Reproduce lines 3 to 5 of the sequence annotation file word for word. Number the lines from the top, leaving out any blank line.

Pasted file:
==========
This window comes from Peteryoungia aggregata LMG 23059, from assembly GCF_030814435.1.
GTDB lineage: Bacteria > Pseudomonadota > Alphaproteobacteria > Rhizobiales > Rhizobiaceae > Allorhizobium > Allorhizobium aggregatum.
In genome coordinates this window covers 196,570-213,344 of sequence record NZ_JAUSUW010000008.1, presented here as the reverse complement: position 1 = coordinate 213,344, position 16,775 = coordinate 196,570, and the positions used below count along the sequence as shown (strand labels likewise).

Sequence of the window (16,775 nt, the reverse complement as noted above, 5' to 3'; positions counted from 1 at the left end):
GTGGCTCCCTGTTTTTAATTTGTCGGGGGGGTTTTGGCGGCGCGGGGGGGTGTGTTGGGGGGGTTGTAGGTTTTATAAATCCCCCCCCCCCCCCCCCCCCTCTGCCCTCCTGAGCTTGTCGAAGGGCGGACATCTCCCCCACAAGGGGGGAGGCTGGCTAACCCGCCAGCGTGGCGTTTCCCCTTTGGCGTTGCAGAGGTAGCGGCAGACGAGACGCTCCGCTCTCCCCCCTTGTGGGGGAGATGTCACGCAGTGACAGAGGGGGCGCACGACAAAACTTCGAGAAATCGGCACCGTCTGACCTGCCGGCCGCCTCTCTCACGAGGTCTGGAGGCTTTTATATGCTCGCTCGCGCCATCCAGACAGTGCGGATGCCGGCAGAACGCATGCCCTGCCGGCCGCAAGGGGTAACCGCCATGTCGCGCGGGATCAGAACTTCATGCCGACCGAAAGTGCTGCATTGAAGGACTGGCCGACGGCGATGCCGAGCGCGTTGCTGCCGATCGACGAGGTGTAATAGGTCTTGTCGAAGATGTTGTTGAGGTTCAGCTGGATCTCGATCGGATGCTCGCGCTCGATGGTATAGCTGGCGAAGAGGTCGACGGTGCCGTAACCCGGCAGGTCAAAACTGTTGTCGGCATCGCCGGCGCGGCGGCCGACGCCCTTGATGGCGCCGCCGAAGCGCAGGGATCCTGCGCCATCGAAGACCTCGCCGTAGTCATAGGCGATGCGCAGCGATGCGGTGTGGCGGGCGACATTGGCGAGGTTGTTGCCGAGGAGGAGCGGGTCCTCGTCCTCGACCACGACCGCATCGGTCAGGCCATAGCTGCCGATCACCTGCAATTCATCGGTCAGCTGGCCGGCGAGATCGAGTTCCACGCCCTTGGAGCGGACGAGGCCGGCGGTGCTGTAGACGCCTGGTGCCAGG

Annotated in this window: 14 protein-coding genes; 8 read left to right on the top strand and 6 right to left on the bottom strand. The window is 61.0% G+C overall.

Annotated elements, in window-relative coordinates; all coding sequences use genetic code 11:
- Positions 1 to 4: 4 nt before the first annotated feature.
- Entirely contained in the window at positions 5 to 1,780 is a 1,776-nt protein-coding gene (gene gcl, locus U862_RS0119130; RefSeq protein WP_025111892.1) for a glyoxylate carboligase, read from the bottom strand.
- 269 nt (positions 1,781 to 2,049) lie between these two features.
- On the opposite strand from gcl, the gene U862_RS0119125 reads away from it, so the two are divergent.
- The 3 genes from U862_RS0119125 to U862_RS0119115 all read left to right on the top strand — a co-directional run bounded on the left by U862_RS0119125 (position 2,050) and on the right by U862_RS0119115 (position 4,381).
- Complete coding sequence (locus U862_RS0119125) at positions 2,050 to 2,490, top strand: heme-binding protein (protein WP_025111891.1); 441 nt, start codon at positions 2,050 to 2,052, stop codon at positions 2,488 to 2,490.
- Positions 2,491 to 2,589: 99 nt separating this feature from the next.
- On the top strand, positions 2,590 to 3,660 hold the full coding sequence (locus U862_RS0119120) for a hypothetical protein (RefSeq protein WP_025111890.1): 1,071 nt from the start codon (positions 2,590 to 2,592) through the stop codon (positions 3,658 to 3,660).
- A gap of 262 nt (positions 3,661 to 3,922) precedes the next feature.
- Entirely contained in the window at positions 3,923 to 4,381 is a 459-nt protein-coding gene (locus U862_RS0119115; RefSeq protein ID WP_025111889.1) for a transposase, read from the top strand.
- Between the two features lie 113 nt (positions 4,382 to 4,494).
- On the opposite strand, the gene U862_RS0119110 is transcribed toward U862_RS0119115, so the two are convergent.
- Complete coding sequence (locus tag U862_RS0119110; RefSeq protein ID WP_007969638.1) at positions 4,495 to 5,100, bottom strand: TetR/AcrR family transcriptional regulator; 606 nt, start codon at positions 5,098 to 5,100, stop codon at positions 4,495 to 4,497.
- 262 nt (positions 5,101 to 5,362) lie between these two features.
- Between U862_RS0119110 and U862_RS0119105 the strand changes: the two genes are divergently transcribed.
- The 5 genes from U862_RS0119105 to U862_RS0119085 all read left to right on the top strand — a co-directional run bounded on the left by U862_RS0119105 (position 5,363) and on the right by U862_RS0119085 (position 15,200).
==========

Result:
In genome coordinates this window covers 196,570-213,344 of sequence record NZ_JAUSUW010000008.1, presented here as the reverse complement: position 1 = coordinate 213,344, position 16,775 = coordinate 196,570, and the positions used below count along the sequence as shown (strand labels likewise).

Sequence of the window (16,775 nt, the reverse complement as noted above, 5' to 3'; positions counted from 1 at the left end):
GTGGCTCCCTGTTTTTAATTTGTCGGGGGGGTTTTGGCGGCGCGGGGGGGTGTGTTGGGGGGGTTGTAGGTTTTATAAATCCCCCCCCCCCCCCCCCCCCTCTGCCCTCCTGAGCTTGTCGAAGGGCGGACATCTCCCCCACAAGGGGGGAGGCTGGCTAACCCGCCAGCGTGGCGTTTCCCCTTTGGCGTTGCAGAGGTAGCGGCAGACGAGACGCTCCGCTCTCCCCCCTTGTGGGGGAGATGTCACGCAGTGACAGAGGGGGCGCACGACAAAACTTCGAGAAATCGGCACCGTCTGACCTGCCGGCCGCCTCTCTCACGAGGTCTGGAGGCTTTTATATGCTCGCTCGCGCCATCCAGACAGTGCGGATGCCGGCAGAACGCATGCCCTGCCGGCCGCAAGGGGTAACCGCCATGTCGCGCGGGATCAGAACTTCATGCCGACCGAAAGTGCTGCATTGAAGGACTGGCCGACGGCGATGCCGAGCGCGTTGCTGCCGATCGACGAGGTGTAATAGGTCTTGTCGAAGATGTTGTTGAGGTTCAGCTGGATCTCGATCGGATGCTCGCGCTCGATGGTATAGCTGGCGAAGAGGTCGACGGTGCCGTAACCCGGCAGGTCAAAACTGTTGTCGGCATCGCCGGCGCGGCGGCCGACGCCCTTGATGGCGCCGCCGAAGCGCAGGGATCCTGCGCCATCGAAGACCTCGCCGTAGTCATAGGCGATGCGCAGCGATGCGGTGTGGCGGGCGACATTGGCGAGGTTGTTGCCGAGGAGGAGCGGGTCCTCGTCCTCGACCACGACCGCATCGGTCAGGCCATAGCTGCCGATCACCTGCAATTCATCGGTCAGCTGGCCGGCGAGATCGAGTTCCACGCCCTTGGAGCGGACGAGGCCGGCGGTGCTGTAGACGCCTGGTGCCAGG